4. The Yankees traded reliability for upside with this deal. We know what Prado and David Phelps are at this point of their careers, and that’s a slightly better than average infielder and a swingman. I still think calling Phelps a back-of-the-rotation starter is pretty generous because he’s made only 40 starts across three MLB seasons and has had elbow problems in each of the last two second halves. That’s not to say Phelps is bad, he’s certainly a useful pitcher, but he’s three years older than Eovaldi and can be easily replaced. Bryan Mitchell, Jose DePaula, or even Manny Banuelos could fill his role next season. The Yankees shouldn’t and probably didn’t think twice about trading a guy like Phelps, especially now that he’s getting expensive through arbitration as a Super Two. This trade is all about upside for New York, both with Eovaldi and righty Domingo German. German’s essentially this trade’s Jose Campos, the Single-A guy with a big arm and promise. He’s a lottery ticket, Brian Cashman said as much in yesterday’s conference call, and the Yankees could use a lottery ticket arm like this in their position player-heavy farm system. Cashman traded the reliability of Prado and Phelps for the pure upside and impact potential of Eovaldi and German. It’s risky, but boy is it fun.

(Scott Cunningham/Getty)
(Scott Cunningham/Getty)

5. Garrett Jones is more or less a throw-in in my opinion. He’s a nice bench piece who fits the roster very well — he plays first base (Mark Teixeira is always hurt), right field (Carlos Beltran is always hurt), and can also slot in at DH (Alex Rodriguez is always hurt). I don’t consider him any kind of difference maker or core piece though. Eovaldi and German are the centerpieces, Jones the throw-in. Hopefully he hits a bunch of dingers over the short porch and does for the Yankees what Mike Carp did for the 2013 Red Sox, specifically mash in a limited role. The Yankees have been trying to get Jones for years — they first asked about him in A.J. Burnett trade talks with the Pirates four offseason ago — so I’m not surprised he was included in the trade. He’s a nice fit for the roster and bench. No need to make it anything more than that.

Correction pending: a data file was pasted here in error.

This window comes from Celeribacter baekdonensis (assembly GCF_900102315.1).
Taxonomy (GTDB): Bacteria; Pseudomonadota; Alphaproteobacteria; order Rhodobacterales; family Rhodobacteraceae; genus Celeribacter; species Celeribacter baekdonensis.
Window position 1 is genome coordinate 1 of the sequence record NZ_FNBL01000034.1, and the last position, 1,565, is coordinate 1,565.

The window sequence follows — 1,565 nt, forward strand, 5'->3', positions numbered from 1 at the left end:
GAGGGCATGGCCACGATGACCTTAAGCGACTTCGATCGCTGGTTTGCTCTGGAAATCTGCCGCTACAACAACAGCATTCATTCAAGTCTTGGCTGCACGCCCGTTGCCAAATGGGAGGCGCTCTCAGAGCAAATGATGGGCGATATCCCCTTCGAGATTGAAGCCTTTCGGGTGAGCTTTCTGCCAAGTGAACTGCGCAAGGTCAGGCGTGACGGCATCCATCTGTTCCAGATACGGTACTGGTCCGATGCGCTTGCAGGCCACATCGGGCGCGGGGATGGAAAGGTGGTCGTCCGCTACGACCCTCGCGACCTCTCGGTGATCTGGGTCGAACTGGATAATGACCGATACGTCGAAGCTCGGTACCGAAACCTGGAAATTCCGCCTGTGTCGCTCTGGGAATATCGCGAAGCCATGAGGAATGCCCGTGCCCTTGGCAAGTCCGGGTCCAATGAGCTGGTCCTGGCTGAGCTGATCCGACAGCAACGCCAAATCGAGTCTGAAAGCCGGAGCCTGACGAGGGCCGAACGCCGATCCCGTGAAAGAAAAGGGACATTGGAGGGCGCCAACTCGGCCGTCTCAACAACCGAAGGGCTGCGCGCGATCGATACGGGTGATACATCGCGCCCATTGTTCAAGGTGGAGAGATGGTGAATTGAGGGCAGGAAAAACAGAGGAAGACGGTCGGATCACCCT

6. Aside from a potential reunion with Hiroki Kuroda and miscellaneous depth additions, I think the Yankees are done with their pitching this offseason. In fact, they could probably use another bat right now more than anything. Rob Refsnyder‘s really great, though as I said after the Chase Headley re-signing, I hate handing jobs to non-elite prospects. Prado was a great fit because he’s a solid right-handed hitter and versatile, so there were a ton of ways to keep him in the lineup. I don’t think the Yankees will pursue someone like Asdrubal Cabrera or Stephen Drew to play second, but, if they do, that same kind of flexibility isn’t there. I have no doubt Refsnyder will get a chance at some point next season. I just really hope the Yankees aren’t planning to hand him the second base job unchallenged in Spring Training. A Gregorius-Refsnyder double play combination makes me really nervous.

7. I mentioned this in my last thoughts post, but boy there have been a lot of big leaguer for big leaguer trades lately. The Yankees made one earlier this offseason with the Gregorius-Greene swap, and the Prado/Eovaldi trade is another one. The Yankees got younger with both trades and filled some rather critical areas of need. They also managed to save some money too. I do believe the Yankees got better with the two trades with the caveat that we have to see how they plan to proceed at second base. Prado isn’t a franchise savior or anything like that, but he’s a solid player who was slated to fill an important position. This is more or less the Yankees’ version of rebuilding — they’re never going to tear it all down and frankly I’m very happy that’s the case. I am very much anti-sucking on purpose. Rather than tear it down, they’re making smaller moves to get younger and specific spots. Last offseason the rebuilding piece was 25-year-old Masahiro Tanaka, and this year it’s Gregorius, Eovaldi, and replacing Frankie Cervelli with presumably John Ryan Murphy behind the plate. Soon it’ll be time for Refsnyder, Luis Severino, Aaron Judge, and other homegrown guys to be phased onto the roster.